by Jesse Morris, via Rocky Mountain Institute
Thousands of Americans log in to online trading accounts every day to manage personal stock portfolios. Now, there?s a new option for individual investors. I recently took advantage of this option by creating an account with Solar Mosaic and investing a small amount of money, along with about 85 other individuals, in a 26-kilowatt rooftop solar system in Oakland.
Right now my $25 investment is really an interest-free loan, since historically companies like Solar Mosaic haven?t been able to offer financial returns on their products. However, thanks to passage of the JOBS Act last month, Solar Mosaic and similar companies will be able to offer returns on investments for ?crowdfunded? projects. So in addition to buying pure stock in a publicly traded company, I?ll soon be able to use websites like Solar Mosaic?s to build a portfolio of solar investments that provide a return on investment with every kilowatt-hour of solar energy produced.
Much has been written about the JOBS Act and its impending effect on crowdfunding, entrepreneurs seeking capital, and emerging growth companies like Kickstarter. But for me, crowdfunding?s new legal status and ability to raise capital for renewable energy projects is indicative of a broader theme: retail investors?that?s you and me, as opposed to institutional investors like banks and funds?now have access to, by my count, five primary, different ways to make real money by personally investing in solar.
When I say ?invest,? I mean it. Generally speaking, when folks think about investing in solar energy, they think about spending a bunch of money for a system on a home or business that will offset some electricity costs and pay for itself in savings at some point twenty years down the road. But solar costs have come down, and the industry is rapidly maturing. So now, when we invest in solar, we are no longer just doing the right thing and paying a solar premium. In many cases we can attach a required return to every dollar spent.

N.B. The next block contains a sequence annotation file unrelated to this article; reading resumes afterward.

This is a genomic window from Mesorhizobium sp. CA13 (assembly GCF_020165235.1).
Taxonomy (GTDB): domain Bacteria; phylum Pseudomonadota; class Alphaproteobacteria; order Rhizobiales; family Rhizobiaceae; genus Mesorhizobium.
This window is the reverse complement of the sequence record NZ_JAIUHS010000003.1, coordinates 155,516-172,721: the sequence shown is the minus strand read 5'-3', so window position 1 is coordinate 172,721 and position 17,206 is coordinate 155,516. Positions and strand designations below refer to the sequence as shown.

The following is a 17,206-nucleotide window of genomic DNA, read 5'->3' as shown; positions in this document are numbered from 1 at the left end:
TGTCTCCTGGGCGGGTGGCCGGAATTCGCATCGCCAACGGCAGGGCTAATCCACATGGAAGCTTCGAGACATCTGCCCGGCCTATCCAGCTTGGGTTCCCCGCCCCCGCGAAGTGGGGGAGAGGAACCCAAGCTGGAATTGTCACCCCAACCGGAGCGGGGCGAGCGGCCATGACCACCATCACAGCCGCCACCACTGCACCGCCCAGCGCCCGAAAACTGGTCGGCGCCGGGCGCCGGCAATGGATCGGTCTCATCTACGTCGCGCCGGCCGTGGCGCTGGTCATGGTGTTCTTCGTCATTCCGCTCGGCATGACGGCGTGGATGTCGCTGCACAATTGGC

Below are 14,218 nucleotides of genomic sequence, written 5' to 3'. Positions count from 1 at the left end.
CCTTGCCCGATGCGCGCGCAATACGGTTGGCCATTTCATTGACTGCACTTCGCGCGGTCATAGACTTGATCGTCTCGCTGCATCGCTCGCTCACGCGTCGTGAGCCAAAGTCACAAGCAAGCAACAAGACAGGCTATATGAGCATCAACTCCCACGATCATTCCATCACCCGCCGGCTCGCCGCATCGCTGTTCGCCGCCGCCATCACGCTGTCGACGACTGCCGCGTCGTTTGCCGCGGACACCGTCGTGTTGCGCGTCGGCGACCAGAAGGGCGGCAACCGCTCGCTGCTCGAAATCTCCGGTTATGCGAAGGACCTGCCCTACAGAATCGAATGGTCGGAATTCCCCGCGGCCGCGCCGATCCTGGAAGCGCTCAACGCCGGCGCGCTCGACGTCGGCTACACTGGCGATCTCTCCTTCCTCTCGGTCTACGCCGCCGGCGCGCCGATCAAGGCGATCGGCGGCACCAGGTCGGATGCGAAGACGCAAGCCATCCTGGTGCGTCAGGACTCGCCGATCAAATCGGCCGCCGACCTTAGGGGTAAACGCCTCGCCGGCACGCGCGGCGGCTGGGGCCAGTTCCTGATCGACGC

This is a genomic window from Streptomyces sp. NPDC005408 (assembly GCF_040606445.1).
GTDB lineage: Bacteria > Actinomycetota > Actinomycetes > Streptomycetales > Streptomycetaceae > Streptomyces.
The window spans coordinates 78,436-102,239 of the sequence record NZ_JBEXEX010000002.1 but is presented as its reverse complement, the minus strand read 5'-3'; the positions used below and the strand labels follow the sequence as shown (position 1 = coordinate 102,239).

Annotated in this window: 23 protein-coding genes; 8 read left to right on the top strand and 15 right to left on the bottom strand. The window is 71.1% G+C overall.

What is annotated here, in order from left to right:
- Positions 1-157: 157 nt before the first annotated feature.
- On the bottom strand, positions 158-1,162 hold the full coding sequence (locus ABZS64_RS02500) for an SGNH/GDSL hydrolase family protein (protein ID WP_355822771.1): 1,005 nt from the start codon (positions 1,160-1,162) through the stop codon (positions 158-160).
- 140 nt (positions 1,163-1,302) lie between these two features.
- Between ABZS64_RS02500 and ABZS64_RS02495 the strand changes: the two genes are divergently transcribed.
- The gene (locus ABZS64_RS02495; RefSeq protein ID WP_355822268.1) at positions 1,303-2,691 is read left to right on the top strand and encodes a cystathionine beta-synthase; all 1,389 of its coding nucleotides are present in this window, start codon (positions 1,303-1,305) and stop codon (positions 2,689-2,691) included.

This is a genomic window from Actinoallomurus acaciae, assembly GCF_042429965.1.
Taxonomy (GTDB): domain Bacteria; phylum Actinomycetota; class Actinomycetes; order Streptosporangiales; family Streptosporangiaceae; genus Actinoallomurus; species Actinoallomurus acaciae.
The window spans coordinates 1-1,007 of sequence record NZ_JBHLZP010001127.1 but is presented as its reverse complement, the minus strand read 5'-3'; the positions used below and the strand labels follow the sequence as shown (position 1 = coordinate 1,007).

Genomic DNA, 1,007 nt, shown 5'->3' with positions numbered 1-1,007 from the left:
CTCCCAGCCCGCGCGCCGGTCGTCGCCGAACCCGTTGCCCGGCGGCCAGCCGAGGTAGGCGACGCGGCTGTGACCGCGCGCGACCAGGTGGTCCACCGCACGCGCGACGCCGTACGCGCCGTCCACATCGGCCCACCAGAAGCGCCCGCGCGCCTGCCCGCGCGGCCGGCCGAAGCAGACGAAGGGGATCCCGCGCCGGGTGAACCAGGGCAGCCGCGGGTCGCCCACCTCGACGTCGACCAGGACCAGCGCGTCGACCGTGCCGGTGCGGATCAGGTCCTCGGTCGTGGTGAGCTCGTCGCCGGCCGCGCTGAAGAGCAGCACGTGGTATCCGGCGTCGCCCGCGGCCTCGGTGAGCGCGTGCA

Let?s look at these five kinds of solar-focused investments that we can currently make as retail investors (if I?ve left any big categories off, please start a discussion in the comment section below!):
1. Crowdfunded Solar
2. Direct Ownership
3. Third-Party Finance
4. Community Solar Gardens
5. Direct Stock Purchase
With these investment channels open to individual investors of all shapes and sizes, there?s a lot of moneymaking potential?especially over the next decade. A recent report by McKinsey & Company predicts that global installed capacity could increase to anywhere between 400 and 600 gigawatts (GW) by 2020, up from 65 GW globally today (Five GW of solar panels roughly match the electrical generation of a large nuclear power plant).
For market growth to occur on this scale and for RMI?s long-term vision of a U.S. electricity system based on efficiency and renewables to become reality, several things must happen in the renewable energy space?including more open access to additional capital markets capable of supporting a ten-fold expansion in installed solar capacity between now and 2020.
But even with these challenges in mind, the current and emerging diversity of investment options available to retail investors are promising signs for the renewable energy industry as a whole.
Jesse Morris is an analyst with the Rocky Mountain Institute. This piece was originally published at RMI’s blog and was re-printed with permission.